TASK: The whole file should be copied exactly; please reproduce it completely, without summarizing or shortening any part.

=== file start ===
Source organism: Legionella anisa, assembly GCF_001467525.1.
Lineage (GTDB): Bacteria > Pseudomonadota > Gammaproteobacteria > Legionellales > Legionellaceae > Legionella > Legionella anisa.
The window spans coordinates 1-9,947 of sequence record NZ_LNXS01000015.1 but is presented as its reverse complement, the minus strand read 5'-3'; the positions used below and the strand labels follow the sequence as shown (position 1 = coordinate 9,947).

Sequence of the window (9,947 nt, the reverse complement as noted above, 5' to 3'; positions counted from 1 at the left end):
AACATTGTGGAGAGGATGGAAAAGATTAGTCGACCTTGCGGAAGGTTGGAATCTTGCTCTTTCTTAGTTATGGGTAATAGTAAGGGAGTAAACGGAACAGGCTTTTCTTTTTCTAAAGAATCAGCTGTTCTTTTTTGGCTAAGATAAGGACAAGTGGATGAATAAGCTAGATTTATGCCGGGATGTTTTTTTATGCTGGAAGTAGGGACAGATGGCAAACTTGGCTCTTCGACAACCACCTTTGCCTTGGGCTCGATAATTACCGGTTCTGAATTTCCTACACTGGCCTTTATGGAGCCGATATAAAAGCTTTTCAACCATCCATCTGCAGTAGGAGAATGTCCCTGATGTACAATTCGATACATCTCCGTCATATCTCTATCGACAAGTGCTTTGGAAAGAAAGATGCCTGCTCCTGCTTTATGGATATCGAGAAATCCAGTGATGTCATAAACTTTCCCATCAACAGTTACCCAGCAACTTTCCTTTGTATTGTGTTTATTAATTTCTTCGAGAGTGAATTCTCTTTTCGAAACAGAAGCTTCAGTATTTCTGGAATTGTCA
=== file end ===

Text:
Source organism: Legionella anisa, assembly GCF_001467525.1.
Lineage (GTDB): Bacteria > Pseudomonadota > Gammaproteobacteria > Legionellales > Legionellaceae > Legionella > Legionella anisa.
The window spans coordinates 1-9,947 of sequence record NZ_LNXS01000015.1 but is presented as its reverse complement, the minus strand read 5'-3'; the positions used below and the strand labels follow the sequence as shown (position 1 = coordinate 9,947).

Sequence of the window (9,947 nt, the reverse complement as noted above, 5' to 3'; positions counted from 1 at the left end):
AACATTGTGGAGAGGATGGAAAAGATTAGTCGACCTTGCGGAAGGTTGGAATCTTGCTCTTTCTTAGTTATGGGTAATAGTAAGGGAGTAAACGGAACAGGCTTTTCTTTTTCTAAAGAATCAGCTGTTCTTTTTTGGCTAAGATAAGGACAAGTGGATGAATAAGCTAGATTTATGCCGGGATGTTTTTTTATGCTGGAAGTAGGGACAGATGGCAAACTTGGCTCTTCGACAACCACCTTTGCCTTGGGCTCGATAATTACCGGTTCTGAATTTCCTACACTGGCCTTTATGGAGCCGATATAAAAGCTTTTCAACCATCCATCTGCAGTAGGAGAATGTCCCTGATGTACAATTCGATACATCTCCGTCATATCTCTATCGACAAGTGCTTTGGAAAGAAAGATGCCTGCTCCTGCTTTATGGATATCGAGAAATCCAGTGATGTCATAAACTTTCCCATCAACAGTTACCCAGCAACTTTCCTTTGTATTGTGTTTATTAATTTCTTCGAGAGTGAATTCTCTTTTCGAAACAGAAGCTTCAGTATTTCTGGAATTGTCA